As the American Bar Association met for its Midyear Meeting in Atlanta, House Appropriations Chair Hal Rogers called for cuts in LSC funding, cuts that would effectively cut Legal Service Corporation’s spending for the remainder of the year by a staggering 28 percent … or at least $10 million less a month to help struggling families around the country.
Six legal luminaries were honored last week during the 2011 Spirit of Excellence Awards Luncheon of the ABA Midyear Meeting in Atlanta. The award’s motto, “Ad Astra per Aspera – To the Stars through Difficulty,” embodies the struggles of the racially and ethnically diverse lawyers who personify excellence as they pave the way for others to reach new heights, both personally and professionally.
“Wow, you speak English so well!” is a comment that Hispanic lawyer Carlos Cruz-Abrams of Gibson, Dunn & Crutcher LLP has heard often throughout his life. While the statement is usually meant as a compliment, Cruz-Abrams said that it’s actually a subtle insult, coined by psychiatrist Chester M. Pierce during the seventies as a “microaggression.” At the Midyear Meeting program “Diversity in the Workplace: Microinsults,” Cruz-Abrams and other panelists shared how such slights can devalue individuals and negatively impact the workplace when they happen on the job.
Experts in tort, trial and insurance law shared their secrets of career success during the program, “I’m Getting My J.D. Now What? A Forum on How to Get Your First Job,” on Friday at the ABA Midyear Meeting. Panelists offered law school students tips on landing their first job in this tough and competitive legal market. They emphasized to law students that setting themselves apart from other applicants is key.
Women veterans seeking healthcare encounter unique challenges every day — because beneath a substance abuse problem, a PTSD diagnosis or physical health problem often lurks a history of past sexual assault, either before or during military service. Legal and healthcare experts who gathered at the American Bar Association Midyear Meeting yesterday outlined many of those challenges and made suggestions as to how judges can better serve these veterans when they appear in courts.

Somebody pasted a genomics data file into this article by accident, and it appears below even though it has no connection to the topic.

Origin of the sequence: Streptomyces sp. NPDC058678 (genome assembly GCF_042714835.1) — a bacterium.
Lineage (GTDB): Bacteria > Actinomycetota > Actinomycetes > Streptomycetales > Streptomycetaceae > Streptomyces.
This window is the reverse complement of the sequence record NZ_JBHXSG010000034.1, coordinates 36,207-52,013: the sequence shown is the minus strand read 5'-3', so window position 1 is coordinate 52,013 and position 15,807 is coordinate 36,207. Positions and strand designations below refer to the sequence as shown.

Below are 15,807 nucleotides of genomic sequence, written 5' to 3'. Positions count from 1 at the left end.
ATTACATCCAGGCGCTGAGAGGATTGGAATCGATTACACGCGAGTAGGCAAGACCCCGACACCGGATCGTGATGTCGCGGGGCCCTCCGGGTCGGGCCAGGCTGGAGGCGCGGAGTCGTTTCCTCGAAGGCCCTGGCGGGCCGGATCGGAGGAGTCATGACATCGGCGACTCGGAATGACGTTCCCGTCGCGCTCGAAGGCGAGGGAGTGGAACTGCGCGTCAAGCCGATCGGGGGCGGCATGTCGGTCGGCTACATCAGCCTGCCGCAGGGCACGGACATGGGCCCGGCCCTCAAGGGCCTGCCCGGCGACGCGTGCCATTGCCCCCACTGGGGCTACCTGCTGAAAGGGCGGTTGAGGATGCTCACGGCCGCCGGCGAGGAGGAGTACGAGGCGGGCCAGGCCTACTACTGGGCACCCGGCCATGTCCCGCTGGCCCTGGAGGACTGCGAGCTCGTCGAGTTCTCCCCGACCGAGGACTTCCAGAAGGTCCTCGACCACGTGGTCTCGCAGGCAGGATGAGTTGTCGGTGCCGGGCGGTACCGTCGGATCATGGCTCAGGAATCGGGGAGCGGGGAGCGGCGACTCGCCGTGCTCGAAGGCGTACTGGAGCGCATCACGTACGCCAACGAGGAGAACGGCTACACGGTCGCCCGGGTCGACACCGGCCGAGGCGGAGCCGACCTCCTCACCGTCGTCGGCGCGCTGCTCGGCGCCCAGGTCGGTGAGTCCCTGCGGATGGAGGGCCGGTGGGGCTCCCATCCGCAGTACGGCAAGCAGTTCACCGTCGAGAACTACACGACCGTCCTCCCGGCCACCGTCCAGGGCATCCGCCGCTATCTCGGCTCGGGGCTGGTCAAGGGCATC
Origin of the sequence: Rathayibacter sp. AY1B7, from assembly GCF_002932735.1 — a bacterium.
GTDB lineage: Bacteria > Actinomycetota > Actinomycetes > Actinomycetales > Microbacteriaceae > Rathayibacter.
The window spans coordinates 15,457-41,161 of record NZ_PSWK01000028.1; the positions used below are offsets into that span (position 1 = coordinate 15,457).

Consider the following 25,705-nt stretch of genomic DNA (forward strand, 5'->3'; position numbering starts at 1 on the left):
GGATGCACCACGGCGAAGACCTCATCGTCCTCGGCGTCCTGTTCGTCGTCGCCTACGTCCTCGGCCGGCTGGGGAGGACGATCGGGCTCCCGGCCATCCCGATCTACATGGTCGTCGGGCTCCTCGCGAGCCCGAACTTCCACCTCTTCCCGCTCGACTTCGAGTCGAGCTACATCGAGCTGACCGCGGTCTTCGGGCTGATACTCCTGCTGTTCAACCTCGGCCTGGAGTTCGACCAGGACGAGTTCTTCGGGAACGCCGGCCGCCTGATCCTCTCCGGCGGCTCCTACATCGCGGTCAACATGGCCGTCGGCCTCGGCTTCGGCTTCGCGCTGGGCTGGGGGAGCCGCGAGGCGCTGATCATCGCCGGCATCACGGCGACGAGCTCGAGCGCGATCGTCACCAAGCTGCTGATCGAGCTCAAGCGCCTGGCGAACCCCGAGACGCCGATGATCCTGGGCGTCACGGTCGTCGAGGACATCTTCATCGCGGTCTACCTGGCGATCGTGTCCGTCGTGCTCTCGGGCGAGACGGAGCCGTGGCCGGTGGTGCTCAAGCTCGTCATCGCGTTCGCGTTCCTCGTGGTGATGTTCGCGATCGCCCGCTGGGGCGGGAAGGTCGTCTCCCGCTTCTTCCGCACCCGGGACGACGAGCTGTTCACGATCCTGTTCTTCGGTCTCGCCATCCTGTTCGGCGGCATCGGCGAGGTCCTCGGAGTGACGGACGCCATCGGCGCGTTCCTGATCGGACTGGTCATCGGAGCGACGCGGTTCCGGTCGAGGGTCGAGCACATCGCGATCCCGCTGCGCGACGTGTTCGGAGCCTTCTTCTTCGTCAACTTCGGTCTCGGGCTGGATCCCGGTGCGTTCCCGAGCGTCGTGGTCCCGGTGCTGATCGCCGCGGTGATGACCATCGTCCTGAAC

For young juvenile offenders, youth courts can be life savers. Stefan Campagna, now 24, told an audience yesterday at the American Bar Association Midyear Meeting in Atlanta about his teenage turnaround after he was sentenced by peers at a youth court trial. He was 16 at the time, had been accused of 27 felonies and had initially been turned down as a candidate for going to youth court for resolution.
The American Bar Association’s Commission on Civic Education in the Nation’s Schools is preparing to launch its flagship effort to bring lawyers, judges and law students into the classroom.
Lawyers met today to discuss how they can help prevent cyberbullying, a problem that has become increasingly frequent as an issue before the courts. Dr. Phil McGraw, who before his TV fame ran a legal consulting services company, recorded a statement played today at a meeting of the American Bar Association in Atlanta.
Lawyers from the Atlanta law firm of Kilpatrick Townsend & Stockton LLP will be awarded the 2011 American Bar Association Tort Trial & Insurance Practice Section Pursuit of Justice Award for their efforts in the historic class action lawsuit of Cobell v. Salazar. This class action remedied years of discrimination against American Indians.
The American Bar Association nominated a slate of new officers headed by William T. (Bill) Robinson III from Florence, Ky., who is in line to become president‑elect following the ABA 2010 Annual Meeting in San Francisco during August. The nominations were announced Feb. 8 at the ABA 2010 Midyear Meeting in Orlando, Fla.
Florida Sen. Nelson Tells ABA He Will Urge White House to Make Recess Appointments During Presidents’ Day Congressional Break
U.S. Sen. Bill Nelson of Florida told the American Bar Association on Feb. 8 that he will ask Sen. Harry Reid to urge Pres. Barack Obama to make recess appointments to the federal bench during the one-week Presidents Day Congressional recess, by-passing Senate confirmation hearings.